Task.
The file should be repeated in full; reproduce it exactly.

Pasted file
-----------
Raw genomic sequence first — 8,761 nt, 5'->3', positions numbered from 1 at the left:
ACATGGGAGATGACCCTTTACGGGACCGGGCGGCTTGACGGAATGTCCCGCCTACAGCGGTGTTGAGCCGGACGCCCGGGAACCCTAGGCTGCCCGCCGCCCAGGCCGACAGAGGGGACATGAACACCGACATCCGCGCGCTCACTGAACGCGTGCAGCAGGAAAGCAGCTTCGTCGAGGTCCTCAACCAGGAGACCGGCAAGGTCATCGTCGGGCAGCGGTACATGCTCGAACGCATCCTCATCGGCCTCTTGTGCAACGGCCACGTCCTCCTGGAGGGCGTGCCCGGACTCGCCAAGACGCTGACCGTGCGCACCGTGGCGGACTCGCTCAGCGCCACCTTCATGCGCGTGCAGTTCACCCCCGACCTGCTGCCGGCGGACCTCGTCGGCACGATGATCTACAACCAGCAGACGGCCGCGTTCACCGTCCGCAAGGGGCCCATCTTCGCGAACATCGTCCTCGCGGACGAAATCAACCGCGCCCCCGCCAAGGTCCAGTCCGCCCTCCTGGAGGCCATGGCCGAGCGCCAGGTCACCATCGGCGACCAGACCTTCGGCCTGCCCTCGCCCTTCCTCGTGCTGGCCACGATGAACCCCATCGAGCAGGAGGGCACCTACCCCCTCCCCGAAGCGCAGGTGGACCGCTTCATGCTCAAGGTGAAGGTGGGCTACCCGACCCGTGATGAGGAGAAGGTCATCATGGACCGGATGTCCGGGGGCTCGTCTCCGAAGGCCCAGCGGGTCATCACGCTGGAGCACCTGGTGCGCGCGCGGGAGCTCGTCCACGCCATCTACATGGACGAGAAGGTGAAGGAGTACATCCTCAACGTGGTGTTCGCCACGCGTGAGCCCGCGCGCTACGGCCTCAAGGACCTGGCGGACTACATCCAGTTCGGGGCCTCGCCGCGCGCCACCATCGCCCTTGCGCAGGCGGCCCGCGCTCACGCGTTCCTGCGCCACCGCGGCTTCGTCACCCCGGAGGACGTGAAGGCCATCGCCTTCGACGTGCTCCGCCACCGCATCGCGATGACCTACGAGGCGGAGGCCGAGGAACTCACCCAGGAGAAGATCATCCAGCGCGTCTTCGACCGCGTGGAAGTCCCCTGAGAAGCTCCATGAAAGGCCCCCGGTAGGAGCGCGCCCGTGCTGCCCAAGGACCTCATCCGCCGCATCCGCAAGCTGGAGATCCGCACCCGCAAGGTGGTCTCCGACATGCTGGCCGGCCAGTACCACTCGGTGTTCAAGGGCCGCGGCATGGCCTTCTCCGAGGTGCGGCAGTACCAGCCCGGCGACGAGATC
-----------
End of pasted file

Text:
Raw genomic sequence first — 8,761 nt, 5'->3', positions numbered from 1 at the left:
ACATGGGAGATGACCCTTTACGGGACCGGGCGGCTTGACGGAATGTCCCGCCTACAGCGGTGTTGAGCCGGACGCCCGGGAACCCTAGGCTGCCCGCCGCCCAGGCCGACAGAGGGGACATGAACACCGACATCCGCGCGCTCACTGAACGCGTGCAGCAGGAAAGCAGCTTCGTCGAGGTCCTCAACCAGGAGACCGGCAAGGTCATCGTCGGGCAGCGGTACATGCTCGAACGCATCCTCATCGGCCTCTTGTGCAACGGCCACGTCCTCCTGGAGGGCGTGCCCGGACTCGCCAAGACGCTGACCGTGCGCACCGTGGCGGACTCGCTCAGCGCCACCTTCATGCGCGTGCAGTTCACCCCCGACCTGCTGCCGGCGGACCTCGTCGGCACGATGATCTACAACCAGCAGACGGCCGCGTTCACCGTCCGCAAGGGGCCCATCTTCGCGAACATCGTCCTCGCGGACGAAATCAACCGCGCCCCCGCCAAGGTCCAGTCCGCCCTCCTGGAGGCCATGGCCGAGCGCCAGGTCACCATCGGCGACCAGACCTTCGGCCTGCCCTCGCCCTTCCTCGTGCTGGCCACGATGAACCCCATCGAGCAGGAGGGCACCTACCCCCTCCCCGAAGCGCAGGTGGACCGCTTCATGCTCAAGGTGAAGGTGGGCTACCCGACCCGTGATGAGGAGAAGGTCATCATGGACCGGATGTCCGGGGGCTCGTCTCCGAAGGCCCAGCGGGTCATCACGCTGGAGCACCTGGTGCGCGCGCGGGAGCTCGTCCACGCCATCTACATGGACGAGAAGGTGAAGGAGTACATCCTCAACGTGGTGTTCGCCACGCGTGAGCCCGCGCGCTACGGCCTCAAGGACCTGGCGGACTACATCCAGTTCGGGGCCTCGCCGCGCGCCACCATCGCCCTTGCGCAGGCGGCCCGCGCTCACGCGTTCCTGCGCCACCGCGGCTTCGTCACCCCGGAGGACGTGAAGGCCATCGCCTTCGACGTGCTCCGCCACCGCATCGCGATGACCTACGAGGCGGAGGCCGAGGAACTCACCCAGGAGAAGATCATCCAGCGCGTCTTCGACCGCGTGGAAGTCCCCTGAGAAGCTCCATGAAAGGCCCCCGGTAGGAGCGCGCCCGTGCTGCCCAAGGACCTCATCCGCCGCATCCGCAAGCTGGAGATCCGCACCCGCAAGGTGGTCTCCGACATGCTGGCCGGCCAGTACCACTCGGTGTTCAAGGGCCGCGGCATGGCCTTCTCCGAGGTGCGGCAGTACCAGCCCGGCGACGAGATC